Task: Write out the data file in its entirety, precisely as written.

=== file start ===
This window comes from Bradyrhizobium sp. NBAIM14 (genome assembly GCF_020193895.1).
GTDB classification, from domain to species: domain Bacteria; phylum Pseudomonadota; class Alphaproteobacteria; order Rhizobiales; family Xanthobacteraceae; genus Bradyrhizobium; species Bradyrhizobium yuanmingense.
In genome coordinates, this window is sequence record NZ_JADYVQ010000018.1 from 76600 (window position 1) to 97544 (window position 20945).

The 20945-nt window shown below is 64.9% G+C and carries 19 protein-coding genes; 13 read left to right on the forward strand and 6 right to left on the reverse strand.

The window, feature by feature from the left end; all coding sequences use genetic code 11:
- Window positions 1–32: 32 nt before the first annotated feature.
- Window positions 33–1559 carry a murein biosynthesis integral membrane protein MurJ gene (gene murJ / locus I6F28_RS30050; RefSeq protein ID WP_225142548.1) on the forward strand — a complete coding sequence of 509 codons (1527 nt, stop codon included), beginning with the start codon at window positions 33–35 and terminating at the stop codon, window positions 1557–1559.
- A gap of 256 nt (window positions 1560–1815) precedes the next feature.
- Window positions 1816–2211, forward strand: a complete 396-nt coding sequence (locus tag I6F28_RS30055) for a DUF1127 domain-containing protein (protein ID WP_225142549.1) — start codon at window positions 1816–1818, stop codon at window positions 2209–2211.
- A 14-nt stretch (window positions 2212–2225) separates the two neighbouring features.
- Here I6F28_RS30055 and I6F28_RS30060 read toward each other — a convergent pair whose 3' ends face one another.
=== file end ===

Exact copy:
This window comes from Bradyrhizobium sp. NBAIM14 (genome assembly GCF_020193895.1).
GTDB classification, from domain to species: domain Bacteria; phylum Pseudomonadota; class Alphaproteobacteria; order Rhizobiales; family Xanthobacteraceae; genus Bradyrhizobium; species Bradyrhizobium yuanmingense.
In genome coordinates, this window is sequence record NZ_JADYVQ010000018.1 from 76600 (window position 1) to 97544 (window position 20945).

The 20945-nt window shown below is 64.9% G+C and carries 19 protein-coding genes; 13 read left to right on the forward strand and 6 right to left on the reverse strand.

The window, feature by feature from the left end; all coding sequences use genetic code 11:
- Window positions 1–32: 32 nt before the first annotated feature.
- Window positions 33–1559 carry a murein biosynthesis integral membrane protein MurJ gene (gene murJ / locus I6F28_RS30050; RefSeq protein ID WP_225142548.1) on the forward strand — a complete coding sequence of 509 codons (1527 nt, stop codon included), beginning with the start codon at window positions 33–35 and terminating at the stop codon, window positions 1557–1559.
- A gap of 256 nt (window positions 1560–1815) precedes the next feature.
- Window positions 1816–2211, forward strand: a complete 396-nt coding sequence (locus tag I6F28_RS30055) for a DUF1127 domain-containing protein (protein ID WP_225142549.1) — start codon at window positions 1816–1818, stop codon at window positions 2209–2211.
- A 14-nt stretch (window positions 2212–2225) separates the two neighbouring features.
- Here I6F28_RS30055 and I6F28_RS30060 read toward each other — a convergent pair whose 3' ends face one another.